I‘ve been writing about Lending Club for quite some time now, but usually from the viewpoint of an investor. I’ve invested in 100+ loans over the last two years, and thus far I’ve been extremely happy with the experience. I’ve been pretty careful about the loans that I invest in, and I think because I’ve been so careful, I haven’t yet had any of my loans default.
One thing I have neglected to write about much in regards to Lending Club is how you can also use the service as a borrower, and now it may be more manageable as they’ve added a 5 year term loan for borrowers.
Using Lending Club As A Borrower
I’m never the one to suggest that people take on new debt. I’m a huge advocate of saving up and paying cash for the things you buy, and I think I’m actually allergic to creating new debt.
I do understand however, that sometimes people make poor decisions, or have created debt before they started being more careful about their finances. In instances where people have a variety of high interest debt, I actually think it’s a good idea to consolidate those debts into a lower rate, and cut the amount of interest you’re paying, while you pay the debt off.
Debt consolidation has gotten a bad name in recent years, and most likely deservedly so as there are a million debt consolidation companies out there who are fly by night operations, not doing anything for you that you couldn’t have done yourself (and charging you an arm and a leg to do it!) A good number of them are actually crooked (be careful!)
So what’s the key to having debt consolidation be a good thing for you? You need to remember these things:
- Debt consolidation doesn’t remove or fix the problem. When you consolidate your debts all you’re doing is moving the debt around, and you should be paying less interest. Don’t get a false sense of security just because you’ve consolidated your debt and have one payment. Remember it still needs to be paid off, and you have to stop incurring new debt!
- If you’re not careful debt consolidation could mean you’ll pay MORE in interest. Remember to make sure that you only consolidate your debts that carry a higher interest rate than your Lending Club loan, otherwise you could end up paying more than you would have otherwise. It can be tempting to consolidate everything so that you just have one easy payment, instead of several smaller ones – but don’t do it! Only consolidate higher interest debts.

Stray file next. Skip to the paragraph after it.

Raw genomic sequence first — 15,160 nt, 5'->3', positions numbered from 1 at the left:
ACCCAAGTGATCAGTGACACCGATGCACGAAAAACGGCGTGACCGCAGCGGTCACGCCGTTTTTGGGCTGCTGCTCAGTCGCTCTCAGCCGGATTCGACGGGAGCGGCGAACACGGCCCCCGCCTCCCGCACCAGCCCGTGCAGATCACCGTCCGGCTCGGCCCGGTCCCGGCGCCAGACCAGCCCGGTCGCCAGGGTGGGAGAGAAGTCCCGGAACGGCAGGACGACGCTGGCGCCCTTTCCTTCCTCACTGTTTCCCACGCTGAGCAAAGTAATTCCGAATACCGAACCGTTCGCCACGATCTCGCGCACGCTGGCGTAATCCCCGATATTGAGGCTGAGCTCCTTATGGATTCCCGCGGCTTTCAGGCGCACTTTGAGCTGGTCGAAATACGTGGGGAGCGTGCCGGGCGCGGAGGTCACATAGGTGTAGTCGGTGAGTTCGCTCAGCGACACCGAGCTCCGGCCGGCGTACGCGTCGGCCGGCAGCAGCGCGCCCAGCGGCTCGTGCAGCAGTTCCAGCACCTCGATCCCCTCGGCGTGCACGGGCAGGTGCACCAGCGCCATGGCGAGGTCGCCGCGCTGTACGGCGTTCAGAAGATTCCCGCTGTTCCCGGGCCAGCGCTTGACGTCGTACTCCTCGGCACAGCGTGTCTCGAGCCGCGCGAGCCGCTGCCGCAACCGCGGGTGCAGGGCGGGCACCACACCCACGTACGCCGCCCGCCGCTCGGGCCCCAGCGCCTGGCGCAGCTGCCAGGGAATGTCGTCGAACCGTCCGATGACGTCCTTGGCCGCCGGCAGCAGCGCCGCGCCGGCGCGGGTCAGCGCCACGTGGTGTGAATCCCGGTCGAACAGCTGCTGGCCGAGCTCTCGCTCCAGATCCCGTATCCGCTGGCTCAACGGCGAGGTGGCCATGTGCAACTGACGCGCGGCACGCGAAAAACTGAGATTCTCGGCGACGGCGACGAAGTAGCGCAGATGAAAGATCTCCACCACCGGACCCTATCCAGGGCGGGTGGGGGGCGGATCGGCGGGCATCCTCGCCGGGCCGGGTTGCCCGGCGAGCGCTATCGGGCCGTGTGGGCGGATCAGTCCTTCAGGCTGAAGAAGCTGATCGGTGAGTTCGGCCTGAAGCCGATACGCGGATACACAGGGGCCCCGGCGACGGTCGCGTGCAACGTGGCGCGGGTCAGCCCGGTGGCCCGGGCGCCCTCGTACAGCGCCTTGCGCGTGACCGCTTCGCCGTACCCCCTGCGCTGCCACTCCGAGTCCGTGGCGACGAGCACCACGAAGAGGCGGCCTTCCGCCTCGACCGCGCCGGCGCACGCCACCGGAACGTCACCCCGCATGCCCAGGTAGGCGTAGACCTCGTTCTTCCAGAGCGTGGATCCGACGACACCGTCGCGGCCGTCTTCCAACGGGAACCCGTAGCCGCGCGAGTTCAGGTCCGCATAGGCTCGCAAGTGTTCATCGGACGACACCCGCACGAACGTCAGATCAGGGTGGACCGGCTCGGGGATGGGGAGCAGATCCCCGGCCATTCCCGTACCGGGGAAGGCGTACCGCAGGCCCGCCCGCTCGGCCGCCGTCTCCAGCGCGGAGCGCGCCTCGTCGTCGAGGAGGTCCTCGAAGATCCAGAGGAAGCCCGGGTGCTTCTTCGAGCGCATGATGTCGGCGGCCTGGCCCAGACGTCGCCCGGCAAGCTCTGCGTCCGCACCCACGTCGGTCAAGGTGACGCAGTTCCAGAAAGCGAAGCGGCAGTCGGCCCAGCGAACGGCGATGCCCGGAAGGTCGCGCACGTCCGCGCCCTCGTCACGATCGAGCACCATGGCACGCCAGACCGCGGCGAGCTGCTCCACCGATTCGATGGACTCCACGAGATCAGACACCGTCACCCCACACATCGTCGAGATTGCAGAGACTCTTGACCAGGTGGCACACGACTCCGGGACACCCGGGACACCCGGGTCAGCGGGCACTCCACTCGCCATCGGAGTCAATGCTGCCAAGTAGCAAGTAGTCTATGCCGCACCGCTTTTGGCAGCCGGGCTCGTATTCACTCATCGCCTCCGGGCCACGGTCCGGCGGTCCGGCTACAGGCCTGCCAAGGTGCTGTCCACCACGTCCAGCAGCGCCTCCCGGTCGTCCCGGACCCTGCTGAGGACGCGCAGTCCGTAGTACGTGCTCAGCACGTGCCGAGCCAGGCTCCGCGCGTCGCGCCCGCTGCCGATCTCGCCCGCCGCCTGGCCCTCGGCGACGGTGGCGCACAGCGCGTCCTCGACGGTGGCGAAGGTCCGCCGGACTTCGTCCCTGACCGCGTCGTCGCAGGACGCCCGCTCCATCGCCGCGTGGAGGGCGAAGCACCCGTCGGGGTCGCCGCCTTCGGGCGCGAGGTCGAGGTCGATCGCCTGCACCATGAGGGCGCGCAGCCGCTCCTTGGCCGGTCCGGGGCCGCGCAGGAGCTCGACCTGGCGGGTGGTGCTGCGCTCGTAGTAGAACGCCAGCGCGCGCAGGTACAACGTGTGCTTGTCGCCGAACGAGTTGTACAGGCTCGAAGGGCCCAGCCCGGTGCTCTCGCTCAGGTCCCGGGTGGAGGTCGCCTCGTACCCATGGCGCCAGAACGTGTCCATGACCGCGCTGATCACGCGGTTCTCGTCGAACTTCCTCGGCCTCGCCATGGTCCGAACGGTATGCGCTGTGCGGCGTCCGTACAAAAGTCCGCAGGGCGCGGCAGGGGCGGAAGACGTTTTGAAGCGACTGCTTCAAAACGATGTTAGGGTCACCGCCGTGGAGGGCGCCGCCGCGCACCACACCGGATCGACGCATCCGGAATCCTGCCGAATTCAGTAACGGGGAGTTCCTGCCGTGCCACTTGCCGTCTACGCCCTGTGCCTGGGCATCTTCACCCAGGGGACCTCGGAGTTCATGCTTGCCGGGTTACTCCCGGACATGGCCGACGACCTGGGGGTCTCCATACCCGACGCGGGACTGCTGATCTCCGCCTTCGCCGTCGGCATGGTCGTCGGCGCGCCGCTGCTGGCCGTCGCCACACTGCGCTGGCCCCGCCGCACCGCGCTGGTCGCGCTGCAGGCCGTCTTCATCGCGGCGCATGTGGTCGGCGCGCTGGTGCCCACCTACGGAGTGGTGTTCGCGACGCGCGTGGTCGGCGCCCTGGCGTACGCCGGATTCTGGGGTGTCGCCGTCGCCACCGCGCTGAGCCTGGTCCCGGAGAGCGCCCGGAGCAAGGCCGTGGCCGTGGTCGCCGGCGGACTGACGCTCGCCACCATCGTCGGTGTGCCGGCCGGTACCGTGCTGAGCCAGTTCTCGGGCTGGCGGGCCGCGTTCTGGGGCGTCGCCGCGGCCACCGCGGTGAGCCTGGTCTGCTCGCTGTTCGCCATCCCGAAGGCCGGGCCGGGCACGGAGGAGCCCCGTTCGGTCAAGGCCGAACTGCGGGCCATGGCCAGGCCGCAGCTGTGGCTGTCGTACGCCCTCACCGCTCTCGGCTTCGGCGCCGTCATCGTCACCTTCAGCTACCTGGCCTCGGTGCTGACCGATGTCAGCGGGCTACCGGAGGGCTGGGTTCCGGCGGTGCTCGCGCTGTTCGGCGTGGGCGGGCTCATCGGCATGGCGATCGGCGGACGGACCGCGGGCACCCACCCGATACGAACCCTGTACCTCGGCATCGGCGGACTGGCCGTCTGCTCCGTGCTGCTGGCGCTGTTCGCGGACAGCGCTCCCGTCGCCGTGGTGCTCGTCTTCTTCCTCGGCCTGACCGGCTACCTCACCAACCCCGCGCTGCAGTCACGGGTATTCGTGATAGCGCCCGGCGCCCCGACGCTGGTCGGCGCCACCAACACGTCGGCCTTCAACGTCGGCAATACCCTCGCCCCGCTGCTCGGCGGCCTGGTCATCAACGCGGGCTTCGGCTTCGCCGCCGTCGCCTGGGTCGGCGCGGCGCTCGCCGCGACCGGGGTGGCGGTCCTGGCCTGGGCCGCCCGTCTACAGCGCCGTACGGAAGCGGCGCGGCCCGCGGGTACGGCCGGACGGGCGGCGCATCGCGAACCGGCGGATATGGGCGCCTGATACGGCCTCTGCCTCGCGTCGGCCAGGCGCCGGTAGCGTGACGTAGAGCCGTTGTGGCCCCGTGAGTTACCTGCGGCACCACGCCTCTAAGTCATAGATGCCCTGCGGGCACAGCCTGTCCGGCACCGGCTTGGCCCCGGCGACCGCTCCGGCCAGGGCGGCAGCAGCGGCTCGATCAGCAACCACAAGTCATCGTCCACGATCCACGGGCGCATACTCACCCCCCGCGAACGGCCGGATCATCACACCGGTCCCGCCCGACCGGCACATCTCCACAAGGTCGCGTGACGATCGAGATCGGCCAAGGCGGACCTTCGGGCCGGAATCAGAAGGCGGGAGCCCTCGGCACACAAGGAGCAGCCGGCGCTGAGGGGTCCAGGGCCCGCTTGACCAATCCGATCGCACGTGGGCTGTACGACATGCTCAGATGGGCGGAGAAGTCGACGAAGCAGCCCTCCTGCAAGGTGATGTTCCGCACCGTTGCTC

- Debt consolidation can mean you’ll be in debt longer. Be aware that consolidating could mean that you’ll be in debt for a longer period of time. Try to make sure you pay off your debts as fast as possible!
- Only consolidate your debt if you’ve got a plan in place. While consolidating your debts can be a good idea, if you don’t have a plan in place to pay off your debts in a timely manner, you’ll be doomed to failure.
There have been a lot of folks who have used Lending Club in order to help them consolidate higher interest credit card debt, home equity loans and other high interest debt. Just remember, it can be used as a helpful tool, but if you don’t use it correct, it can become a curse as well.
Make a plan, be careful about what debts you consolidate and start paying your loan off as fast as possible!
Check out Lending Club as a borrower
Have you used Lending Club to consolidate your debt? Were you happy with the experience? Tell us how it worked for you!
Building off what you stated earlier Peter, Dave Ramsey mentioned the other day about how debt consolidation companies are the #1 most complained about companies in the U.S. However, I too have only heard great things about the lending club. Without a doubt I would be investing in them if my state would allow it!
What about http://Prosper.com, have you tried that at all? Why Lending Club vs. Prosper?
Peter Anderson says
Prosper may be another good option for some folks. I just don’t have any personal experience in using them yet. I may be signing up soon though, and when I do I’ll report back. My understanding is that they offer a very similar service, however, so I’m sure most people would be fine going with them as well.
Laura Bishop says
I was hoping you could shed some light on my financial situation. I made a lot of bad money decisions in my 20s and now in my 30s I’m trying to figure out how to fix my credit. The last time I checked it on Credit Karma, it was a 524. Sadly, that is actually higher than I expected it to be. I am currently around $35,000 in debt (around $20,000 of that are student loans from grad school). All of my debts have been sent to collections at this point. I spoke with a bankruptcy attorney last year and filing bankruptcy is the route I was advised to take. However, I have been putting it off because I can’t in good conscious have all my debt “wiped away” per se. Yes I was young and dumb when I got myself into this mess, but I still made the decision to spend money I didn’t have so I feel that I should pay it all back…. somehow. What is your opinion on my situation and what advice do you have to get this paid off without filing bankruptcy? Thank you!